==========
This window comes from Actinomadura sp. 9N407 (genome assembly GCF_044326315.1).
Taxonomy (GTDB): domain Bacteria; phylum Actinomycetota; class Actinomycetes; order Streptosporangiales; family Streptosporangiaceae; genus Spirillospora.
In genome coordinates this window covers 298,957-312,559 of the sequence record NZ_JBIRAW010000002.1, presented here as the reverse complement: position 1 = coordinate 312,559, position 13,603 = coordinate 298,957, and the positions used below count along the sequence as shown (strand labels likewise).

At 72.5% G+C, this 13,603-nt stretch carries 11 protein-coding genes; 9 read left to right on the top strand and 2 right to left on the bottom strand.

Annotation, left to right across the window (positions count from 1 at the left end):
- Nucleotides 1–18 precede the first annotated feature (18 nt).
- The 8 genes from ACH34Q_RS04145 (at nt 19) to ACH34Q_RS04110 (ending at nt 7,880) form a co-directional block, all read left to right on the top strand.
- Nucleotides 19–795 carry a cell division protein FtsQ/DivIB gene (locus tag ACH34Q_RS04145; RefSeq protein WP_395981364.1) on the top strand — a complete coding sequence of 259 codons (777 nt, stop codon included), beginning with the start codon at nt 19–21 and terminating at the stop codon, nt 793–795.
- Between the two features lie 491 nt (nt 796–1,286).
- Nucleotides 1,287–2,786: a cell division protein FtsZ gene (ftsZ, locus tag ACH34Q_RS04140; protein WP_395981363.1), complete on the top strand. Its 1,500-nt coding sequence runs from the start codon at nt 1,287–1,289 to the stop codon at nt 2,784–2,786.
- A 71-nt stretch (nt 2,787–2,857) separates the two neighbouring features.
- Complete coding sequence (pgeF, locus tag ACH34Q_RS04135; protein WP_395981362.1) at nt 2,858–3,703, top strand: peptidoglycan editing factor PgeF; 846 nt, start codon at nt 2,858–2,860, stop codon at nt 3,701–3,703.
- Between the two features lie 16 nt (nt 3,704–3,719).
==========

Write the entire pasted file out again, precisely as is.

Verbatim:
This window comes from Actinomadura sp. 9N407 (genome assembly GCF_044326315.1).
Taxonomy (GTDB): domain Bacteria; phylum Actinomycetota; class Actinomycetes; order Streptosporangiales; family Streptosporangiaceae; genus Spirillospora.
In genome coordinates this window covers 298,957-312,559 of the sequence record NZ_JBIRAW010000002.1, presented here as the reverse complement: position 1 = coordinate 312,559, position 13,603 = coordinate 298,957, and the positions used below count along the sequence as shown (strand labels likewise).

At 72.5% G+C, this 13,603-nt stretch carries 11 protein-coding genes; 9 read left to right on the top strand and 2 right to left on the bottom strand.

Annotation, left to right across the window (positions count from 1 at the left end):
- Nucleotides 1–18 precede the first annotated feature (18 nt).
- The 8 genes from ACH34Q_RS04145 (at nt 19) to ACH34Q_RS04110 (ending at nt 7,880) form a co-directional block, all read left to right on the top strand.
- Nucleotides 19–795 carry a cell division protein FtsQ/DivIB gene (locus tag ACH34Q_RS04145; RefSeq protein WP_395981364.1) on the top strand — a complete coding sequence of 259 codons (777 nt, stop codon included), beginning with the start codon at nt 19–21 and terminating at the stop codon, nt 793–795.
- Between the two features lie 491 nt (nt 796–1,286).
- Nucleotides 1,287–2,786: a cell division protein FtsZ gene (ftsZ, locus tag ACH34Q_RS04140; protein WP_395981363.1), complete on the top strand. Its 1,500-nt coding sequence runs from the start codon at nt 1,287–1,289 to the stop codon at nt 2,784–2,786.
- A 71-nt stretch (nt 2,787–2,857) separates the two neighbouring features.
- Complete coding sequence (pgeF, locus tag ACH34Q_RS04135; protein WP_395981362.1) at nt 2,858–3,703, top strand: peptidoglycan editing factor PgeF; 846 nt, start codon at nt 2,858–2,860, stop codon at nt 3,701–3,703.
- Between the two features lie 16 nt (nt 3,704–3,719).